Seeing as there is no clean meat product on the market yet, pronouncements of kashrut are still hypothetical, and in many cases premature. But that hasn’t prevented rabbis from familiarizing themselves with the new technology, and rigorously mulling over how ancient Jewish laws apply.

Rabbi Ari Zivotofsky, a professor of neuroscience, is a trained shochet, and specializes in the kashrut of exotic animals and birds. He also teaches a masters program at Bar Ilan University on the interface between emerging science and Halakha, and has been consulting Aleph Farms as the company attempts to navigate the laws of kashrut. It … is confusing. “It is difficult to find sources in the Talmud to serve as precedent for these questions,” said Zivotofsky. “But the basic questions are out there.”

First, you need starter cells to grow the muscle tissue in the lab. Slicing a piece of meat off of a live animal is strictly prohibited in Jewish law. And while it might not have caused the animal pain to remove a very small amount of tissue, some interpretations of Halakha would determine that meat derived from the cells of a living animal is non-kosher. So there’s that.

From this question springs a possible loophole. “What if I take starter cells from a non-edible part of an animal and I am able to trick those cells into producing muscle?” asked Zivotofsky, referring to practices of companies like San Francisco-based Just, which grows meat from chicken feathers, skipping over the live animal conundrum altogether.

And if you are taking stem cells from a live animal? Since the stem cells extracted from the tissue sample are so tiny as to be microscopic, ponders Zivotofsky, are they still subject to the laws of kashrut? In a comprehensive article called “Stem Cell Burgers,” J. David Bleich, an expert in bioethics and a professor at the Cardozo School of Law, cites the possibility that, because the stem cells are unseeable, they could escape Halakhic scrutiny, much in the same way that tiny organisms living in water do not make water unkosher, because they are invisible. When used in the service of generating clean meat, can stem cells still be considered too small to be subject to Halakhic standards? If yes, Bleich says, then even a stem cell derived from a nonkosher animal might be perceived as kosher (though he ultimately rejects this notion).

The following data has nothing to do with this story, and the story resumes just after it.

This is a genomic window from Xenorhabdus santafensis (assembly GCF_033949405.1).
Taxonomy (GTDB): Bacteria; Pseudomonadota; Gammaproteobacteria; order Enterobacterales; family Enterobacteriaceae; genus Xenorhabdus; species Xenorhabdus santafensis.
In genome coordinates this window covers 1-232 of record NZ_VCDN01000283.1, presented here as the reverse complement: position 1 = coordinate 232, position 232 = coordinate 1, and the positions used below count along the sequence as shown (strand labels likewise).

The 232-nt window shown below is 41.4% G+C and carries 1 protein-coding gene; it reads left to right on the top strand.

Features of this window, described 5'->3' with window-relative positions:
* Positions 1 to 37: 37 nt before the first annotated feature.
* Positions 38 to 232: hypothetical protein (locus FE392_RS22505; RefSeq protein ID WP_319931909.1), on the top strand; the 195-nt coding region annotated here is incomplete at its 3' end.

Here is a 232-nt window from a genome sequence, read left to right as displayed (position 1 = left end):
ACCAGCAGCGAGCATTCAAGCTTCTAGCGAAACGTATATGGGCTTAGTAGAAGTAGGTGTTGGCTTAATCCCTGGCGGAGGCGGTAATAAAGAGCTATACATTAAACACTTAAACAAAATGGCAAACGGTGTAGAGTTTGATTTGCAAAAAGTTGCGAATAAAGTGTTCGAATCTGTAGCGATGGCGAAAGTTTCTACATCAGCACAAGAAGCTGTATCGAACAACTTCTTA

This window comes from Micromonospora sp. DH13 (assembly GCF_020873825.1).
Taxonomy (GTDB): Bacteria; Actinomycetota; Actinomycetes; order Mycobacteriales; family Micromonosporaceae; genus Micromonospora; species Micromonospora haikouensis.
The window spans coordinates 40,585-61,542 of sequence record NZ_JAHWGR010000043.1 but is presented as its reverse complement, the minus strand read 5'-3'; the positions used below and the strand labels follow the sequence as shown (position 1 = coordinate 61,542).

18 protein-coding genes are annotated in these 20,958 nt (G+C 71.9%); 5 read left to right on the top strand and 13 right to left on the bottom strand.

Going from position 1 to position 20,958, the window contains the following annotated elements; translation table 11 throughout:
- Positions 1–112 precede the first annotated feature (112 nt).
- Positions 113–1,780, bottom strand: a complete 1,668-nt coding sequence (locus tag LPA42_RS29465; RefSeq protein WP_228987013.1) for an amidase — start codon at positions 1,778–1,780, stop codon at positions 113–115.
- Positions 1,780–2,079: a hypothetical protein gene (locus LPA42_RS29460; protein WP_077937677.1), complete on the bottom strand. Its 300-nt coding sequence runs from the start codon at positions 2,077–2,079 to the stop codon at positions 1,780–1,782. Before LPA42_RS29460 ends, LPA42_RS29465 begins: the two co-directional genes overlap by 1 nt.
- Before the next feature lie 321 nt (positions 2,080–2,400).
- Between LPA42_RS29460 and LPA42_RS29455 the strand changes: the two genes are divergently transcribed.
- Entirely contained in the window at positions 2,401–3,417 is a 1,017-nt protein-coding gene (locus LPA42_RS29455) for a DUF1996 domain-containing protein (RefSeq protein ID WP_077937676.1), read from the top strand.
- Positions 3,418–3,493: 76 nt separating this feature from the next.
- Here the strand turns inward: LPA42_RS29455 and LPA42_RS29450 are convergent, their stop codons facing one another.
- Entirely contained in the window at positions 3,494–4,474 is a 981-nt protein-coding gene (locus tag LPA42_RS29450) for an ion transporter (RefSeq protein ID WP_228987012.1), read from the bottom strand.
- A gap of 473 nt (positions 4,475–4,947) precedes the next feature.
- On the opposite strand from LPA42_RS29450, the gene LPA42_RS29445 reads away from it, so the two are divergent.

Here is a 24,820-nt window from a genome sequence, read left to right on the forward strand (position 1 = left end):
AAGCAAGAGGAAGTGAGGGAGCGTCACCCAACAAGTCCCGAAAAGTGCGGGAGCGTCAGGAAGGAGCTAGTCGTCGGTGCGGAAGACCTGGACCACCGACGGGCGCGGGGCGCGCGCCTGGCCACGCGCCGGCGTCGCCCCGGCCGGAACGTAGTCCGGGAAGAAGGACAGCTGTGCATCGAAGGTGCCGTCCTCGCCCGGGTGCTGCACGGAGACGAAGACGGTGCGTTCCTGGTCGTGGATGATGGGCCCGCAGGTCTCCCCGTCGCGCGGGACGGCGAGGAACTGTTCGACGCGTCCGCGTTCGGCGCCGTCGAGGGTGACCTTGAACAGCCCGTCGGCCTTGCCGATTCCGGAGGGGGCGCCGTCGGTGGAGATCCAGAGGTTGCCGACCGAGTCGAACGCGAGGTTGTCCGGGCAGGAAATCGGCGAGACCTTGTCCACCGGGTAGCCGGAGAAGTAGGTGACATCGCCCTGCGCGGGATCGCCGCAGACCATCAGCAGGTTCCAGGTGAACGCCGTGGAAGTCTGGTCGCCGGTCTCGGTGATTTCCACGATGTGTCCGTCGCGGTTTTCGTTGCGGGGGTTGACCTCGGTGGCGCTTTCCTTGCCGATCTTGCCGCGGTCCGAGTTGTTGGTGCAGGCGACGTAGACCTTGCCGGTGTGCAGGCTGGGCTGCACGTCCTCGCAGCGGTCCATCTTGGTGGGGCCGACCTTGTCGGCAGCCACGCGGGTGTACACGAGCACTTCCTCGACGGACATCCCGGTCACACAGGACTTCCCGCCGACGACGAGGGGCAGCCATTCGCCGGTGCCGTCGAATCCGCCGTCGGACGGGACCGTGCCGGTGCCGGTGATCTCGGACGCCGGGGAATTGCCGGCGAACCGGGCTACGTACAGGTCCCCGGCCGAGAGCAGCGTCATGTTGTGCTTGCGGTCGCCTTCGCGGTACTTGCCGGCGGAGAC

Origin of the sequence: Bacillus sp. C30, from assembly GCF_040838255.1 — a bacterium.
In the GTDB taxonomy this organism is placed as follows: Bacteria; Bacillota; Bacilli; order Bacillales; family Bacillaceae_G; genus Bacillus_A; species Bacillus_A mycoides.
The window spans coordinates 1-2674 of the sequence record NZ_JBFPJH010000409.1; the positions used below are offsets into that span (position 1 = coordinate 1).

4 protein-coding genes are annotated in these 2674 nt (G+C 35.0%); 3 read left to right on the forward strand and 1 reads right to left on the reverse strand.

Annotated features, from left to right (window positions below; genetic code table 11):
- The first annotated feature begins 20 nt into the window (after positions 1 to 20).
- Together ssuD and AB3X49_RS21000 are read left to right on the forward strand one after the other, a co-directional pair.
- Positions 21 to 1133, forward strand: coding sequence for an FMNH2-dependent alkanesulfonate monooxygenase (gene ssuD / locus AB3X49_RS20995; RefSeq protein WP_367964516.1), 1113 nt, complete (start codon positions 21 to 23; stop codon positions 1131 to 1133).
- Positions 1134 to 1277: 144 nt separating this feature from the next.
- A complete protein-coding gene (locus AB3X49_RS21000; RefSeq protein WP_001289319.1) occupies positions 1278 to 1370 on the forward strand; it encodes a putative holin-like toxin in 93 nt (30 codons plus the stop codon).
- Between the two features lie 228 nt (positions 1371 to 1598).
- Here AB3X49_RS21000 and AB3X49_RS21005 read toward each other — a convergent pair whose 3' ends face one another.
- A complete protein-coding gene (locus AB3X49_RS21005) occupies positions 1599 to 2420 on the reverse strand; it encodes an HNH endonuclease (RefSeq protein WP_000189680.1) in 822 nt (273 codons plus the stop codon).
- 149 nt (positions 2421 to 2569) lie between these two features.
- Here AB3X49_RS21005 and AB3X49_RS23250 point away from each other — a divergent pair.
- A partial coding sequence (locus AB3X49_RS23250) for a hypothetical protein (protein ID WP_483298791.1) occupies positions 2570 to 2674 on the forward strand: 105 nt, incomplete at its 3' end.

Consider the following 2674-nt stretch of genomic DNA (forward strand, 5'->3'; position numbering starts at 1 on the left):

Then, says Zivotofsky, one must ask: “Where do the cells grow? They need nutrition or some food, and one of the best sources turns out to be serum.” Or, more precisely, fetal bovine serum, the clear liquid that is extracted from the blood of cow fetuses, which has been the prevalent nourishment relied on by clean meat to grow their tissue. (Though, according to Toubia, the major players are developing alternatives.) For some observant Jews, the substance may be problematic because it’s derived from blood, which itself is considered unkosher. This raises the question of whether or not fetal bovine serum can be used to nourish the stem cells in the creation of kosher clean meat.

The Orthodox Union, the leading kosher supervisory agency, has weighed in on the matter, and would permit the use of fetal bovine serum in the creation of clean meat. With guidance from the Halakhic authority Rabbi Asher Weiss, the O.U. has reached a preliminary conclusion that in order for clean meat to be deemed kosher, the starter cells must be derived from an animal that was kosher-slaughtered. However, according to Weiss’ interpretation, fetal blood serum is permissible, because there is no blood left in the serum once it is used to grow the stem cells.